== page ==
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The Eye of Edna - #354

Twice a year, in Salem, Massachusetts, Christmas comes. It doesn't come for everyone: only for book people. These lucky few find Christmas in the Senior Center at the Salem Book Swap. (Longtime readers may recall my 2022 reference to this lovely event.)

I got my usual stack of unnoticed things by notable authors and notable things by unknown authors. My hit rate is pretty good as I've only chucked two of the books so collected half-read into the trash. I was delighted to snag the collected Essays of E. B. White, which contains a bunch of his best, reprinted from the New Yorker, Harper's and further afield. (His earlier collection, The Second Tree from the Corner, highlighted my tropical vacation this Spring.) White is a timeless voice, although his opining on the jet age and the car age reads in sepia. 

To give you a sense of how he reads and why I treasure him, here are two choice quotes from the introduction to the book. In 1961, E. B. White wrote in a statement for the New York Times, "All that I ever hope to say in books is that I love the world. I guess you can find it in there, if you dig around." And, in a letter:

I discovered a long time ago, that writing of the small things of the day, the trivial matters of the hearth, the inconsequential but near things of this living, was the only kind of creative work which I could accomplish with any sanctity or grace.

He did love the world and his expressions of that love are a gift. All the little live things, to quote the Stegner line, are amplified by E. B. White having noticed them. They are near only to someone with a curious and introspective gaze. After reading an essay of his, you move a little slower, noticing these small things. I am not sure there's a better gift than this sense of wonder.

The fifth essay in the book is The Eye of Edna, about White's experience of the 1954 hurricane. He takes his familiar themes: nature, his Maine farmstead, and the silliness of modernity. It's a classic. The impending and experienced hurricane gives it an air of doom, but he's as funny as ever: 

I heard about Edna during the morning of Friday, September 10, some thirty-six hours before Edna arrived, and my reaction was normal. I simply buttoned up the joint and sat down to wait.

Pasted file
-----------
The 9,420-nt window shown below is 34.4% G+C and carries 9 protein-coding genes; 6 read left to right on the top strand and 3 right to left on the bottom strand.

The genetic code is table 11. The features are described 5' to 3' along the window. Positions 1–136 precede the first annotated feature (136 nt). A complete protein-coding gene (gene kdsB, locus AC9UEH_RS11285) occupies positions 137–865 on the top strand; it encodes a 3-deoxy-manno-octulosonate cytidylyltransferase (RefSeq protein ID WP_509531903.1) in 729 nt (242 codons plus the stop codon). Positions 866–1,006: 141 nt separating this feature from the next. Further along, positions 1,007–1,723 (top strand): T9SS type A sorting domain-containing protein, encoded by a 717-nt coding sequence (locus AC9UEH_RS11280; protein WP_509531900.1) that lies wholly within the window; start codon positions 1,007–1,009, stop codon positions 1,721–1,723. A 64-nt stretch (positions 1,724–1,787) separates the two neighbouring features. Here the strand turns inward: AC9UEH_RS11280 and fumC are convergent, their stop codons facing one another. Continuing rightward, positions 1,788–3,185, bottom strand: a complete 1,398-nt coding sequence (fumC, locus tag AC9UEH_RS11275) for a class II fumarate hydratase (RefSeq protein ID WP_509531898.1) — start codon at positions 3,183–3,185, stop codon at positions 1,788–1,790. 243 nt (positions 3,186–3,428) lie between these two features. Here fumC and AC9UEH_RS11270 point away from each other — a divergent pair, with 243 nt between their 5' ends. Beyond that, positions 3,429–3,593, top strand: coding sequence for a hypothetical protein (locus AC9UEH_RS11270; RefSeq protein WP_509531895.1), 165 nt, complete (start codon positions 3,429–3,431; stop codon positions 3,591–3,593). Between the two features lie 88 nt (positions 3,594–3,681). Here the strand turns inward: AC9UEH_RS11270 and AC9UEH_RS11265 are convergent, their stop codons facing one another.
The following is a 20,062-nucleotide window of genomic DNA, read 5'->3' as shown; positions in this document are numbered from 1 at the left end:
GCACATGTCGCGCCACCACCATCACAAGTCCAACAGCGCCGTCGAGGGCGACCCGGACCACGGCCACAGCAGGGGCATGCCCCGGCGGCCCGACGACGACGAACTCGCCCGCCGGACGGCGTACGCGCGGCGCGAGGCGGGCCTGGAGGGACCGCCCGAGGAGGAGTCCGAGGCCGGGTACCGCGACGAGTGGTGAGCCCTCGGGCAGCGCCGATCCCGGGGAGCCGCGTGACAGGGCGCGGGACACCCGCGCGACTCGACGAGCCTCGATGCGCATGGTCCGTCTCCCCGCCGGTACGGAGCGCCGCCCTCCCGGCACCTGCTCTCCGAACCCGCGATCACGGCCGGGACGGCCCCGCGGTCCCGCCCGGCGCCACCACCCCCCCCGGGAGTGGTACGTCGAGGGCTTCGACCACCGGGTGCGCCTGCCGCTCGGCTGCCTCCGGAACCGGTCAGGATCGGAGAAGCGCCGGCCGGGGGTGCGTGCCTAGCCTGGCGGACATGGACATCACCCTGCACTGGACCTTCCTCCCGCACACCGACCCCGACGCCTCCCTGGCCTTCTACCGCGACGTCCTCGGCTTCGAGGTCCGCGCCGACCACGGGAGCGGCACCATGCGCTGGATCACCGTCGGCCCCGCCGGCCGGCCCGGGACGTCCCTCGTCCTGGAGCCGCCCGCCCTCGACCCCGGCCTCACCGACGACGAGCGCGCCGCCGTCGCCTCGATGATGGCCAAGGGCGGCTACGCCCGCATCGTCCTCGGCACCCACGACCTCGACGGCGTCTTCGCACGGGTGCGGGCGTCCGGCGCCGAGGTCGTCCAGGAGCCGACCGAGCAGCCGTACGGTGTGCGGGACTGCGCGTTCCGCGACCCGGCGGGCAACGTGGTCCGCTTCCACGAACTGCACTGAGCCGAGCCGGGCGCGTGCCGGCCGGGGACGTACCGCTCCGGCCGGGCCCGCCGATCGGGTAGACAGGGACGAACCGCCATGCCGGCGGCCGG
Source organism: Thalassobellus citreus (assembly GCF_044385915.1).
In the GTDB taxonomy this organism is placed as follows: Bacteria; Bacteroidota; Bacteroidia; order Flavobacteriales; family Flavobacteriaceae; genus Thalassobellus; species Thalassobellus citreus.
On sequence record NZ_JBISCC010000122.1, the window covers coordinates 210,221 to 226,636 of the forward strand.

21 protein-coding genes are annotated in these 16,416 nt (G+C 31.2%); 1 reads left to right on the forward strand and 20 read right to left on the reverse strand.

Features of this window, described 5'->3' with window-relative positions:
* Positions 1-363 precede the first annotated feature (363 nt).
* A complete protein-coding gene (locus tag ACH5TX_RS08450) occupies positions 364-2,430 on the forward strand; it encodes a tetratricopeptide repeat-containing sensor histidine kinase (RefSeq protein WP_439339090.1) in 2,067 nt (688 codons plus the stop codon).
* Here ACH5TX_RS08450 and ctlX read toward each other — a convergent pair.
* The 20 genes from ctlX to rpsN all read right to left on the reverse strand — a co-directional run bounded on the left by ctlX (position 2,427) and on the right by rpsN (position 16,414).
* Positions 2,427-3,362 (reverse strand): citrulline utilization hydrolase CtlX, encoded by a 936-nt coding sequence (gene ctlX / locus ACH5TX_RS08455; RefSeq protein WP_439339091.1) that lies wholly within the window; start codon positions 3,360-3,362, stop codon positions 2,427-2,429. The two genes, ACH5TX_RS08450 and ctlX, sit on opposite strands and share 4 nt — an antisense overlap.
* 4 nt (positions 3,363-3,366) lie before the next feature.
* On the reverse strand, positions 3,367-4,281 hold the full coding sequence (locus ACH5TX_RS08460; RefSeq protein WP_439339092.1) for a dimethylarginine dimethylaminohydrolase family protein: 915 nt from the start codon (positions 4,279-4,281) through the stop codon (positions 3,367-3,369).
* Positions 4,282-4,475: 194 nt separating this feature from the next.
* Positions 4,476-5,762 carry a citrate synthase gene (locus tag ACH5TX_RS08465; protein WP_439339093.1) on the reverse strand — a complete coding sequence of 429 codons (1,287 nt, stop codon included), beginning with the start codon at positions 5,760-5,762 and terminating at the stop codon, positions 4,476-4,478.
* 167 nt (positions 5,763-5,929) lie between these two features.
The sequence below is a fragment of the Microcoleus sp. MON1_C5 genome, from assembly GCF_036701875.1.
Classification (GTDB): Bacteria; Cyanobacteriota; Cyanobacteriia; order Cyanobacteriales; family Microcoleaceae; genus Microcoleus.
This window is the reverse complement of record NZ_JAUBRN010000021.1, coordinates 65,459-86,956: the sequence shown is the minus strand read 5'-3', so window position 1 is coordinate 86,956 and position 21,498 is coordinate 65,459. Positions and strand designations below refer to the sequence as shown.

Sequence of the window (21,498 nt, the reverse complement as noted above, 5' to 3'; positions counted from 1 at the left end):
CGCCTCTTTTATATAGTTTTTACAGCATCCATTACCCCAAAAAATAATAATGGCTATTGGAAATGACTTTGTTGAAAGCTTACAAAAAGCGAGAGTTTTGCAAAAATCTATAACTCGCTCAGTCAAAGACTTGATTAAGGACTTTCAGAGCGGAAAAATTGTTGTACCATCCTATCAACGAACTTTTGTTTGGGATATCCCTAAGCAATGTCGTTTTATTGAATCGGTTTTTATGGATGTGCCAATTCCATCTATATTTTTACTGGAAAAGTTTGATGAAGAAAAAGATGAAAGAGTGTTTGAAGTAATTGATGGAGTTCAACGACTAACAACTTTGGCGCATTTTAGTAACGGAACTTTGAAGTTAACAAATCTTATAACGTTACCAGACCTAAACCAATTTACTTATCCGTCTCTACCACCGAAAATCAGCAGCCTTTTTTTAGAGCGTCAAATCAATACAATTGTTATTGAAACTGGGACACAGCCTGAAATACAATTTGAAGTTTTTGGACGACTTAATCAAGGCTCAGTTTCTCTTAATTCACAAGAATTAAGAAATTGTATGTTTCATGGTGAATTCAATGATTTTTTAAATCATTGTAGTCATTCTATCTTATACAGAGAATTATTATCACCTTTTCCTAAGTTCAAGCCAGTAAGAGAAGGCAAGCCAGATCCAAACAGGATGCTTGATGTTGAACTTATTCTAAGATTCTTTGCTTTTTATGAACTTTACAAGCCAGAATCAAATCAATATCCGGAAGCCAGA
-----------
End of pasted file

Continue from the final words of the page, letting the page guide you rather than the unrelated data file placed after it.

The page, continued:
As he waits for the hurricane, White continues to listen to the radio, where he heard about the storm in the first place. If Edna is the first character in this little scene, the radio is the second. As he waits for the storm, he begins to note the broadcasters's approach to it. They need the storm's intensity to drive their "news": 

During the morning hours, they were having a tough time keeping Edna going at the velocity demanded of emergency broadcasting.

Later, in an interview with the "man on the scene" in Long Island, White believes he hears the radio host wishing for a severe hurricane. His place buttoned up (most of the action in the story is White getting up to check again), he gets to thinking about radio's role in this drama:

... another effect of the radio is to work people up to an incredible state of alarm many hours in advance of the blow, while they are still fanned by the mildest zephyrs.

As the hurricane mostly doesn't make landfall, he keeps thinking that the breathless panic and fomenting of alarm from the radio isn't quite right:

At noon, I took a short vacation from the radio and looked out at the familiar scene, which, because it bore so little relation to the radio scene, assumed a sort of unreality.

The piece continues along these lines: the radio vs. reality. In the end, just after the big city broadcasts declare the hurricane over, Edna makes landfall in Eastern Maine, cutting his electricity, blowing shingles off the house, and felling a giant tree along the path to his well.

In the end, White wonders which was more real: the radio's dire predictions and resulting concern or the storm's actual destruction.


The Eye of Edna

The radio either lets Nature alone or gives her the full treatment, as it did at the approach of the storm. The idea, of course, is that the radio shall perform a public service by warning people of a storm that might prove fatal; and this the radio certainly does. But another effect of the radio is to work people up to an incredible state of alarm many hours in advance of the blow, while they are still fanned by the mildest zephyrs.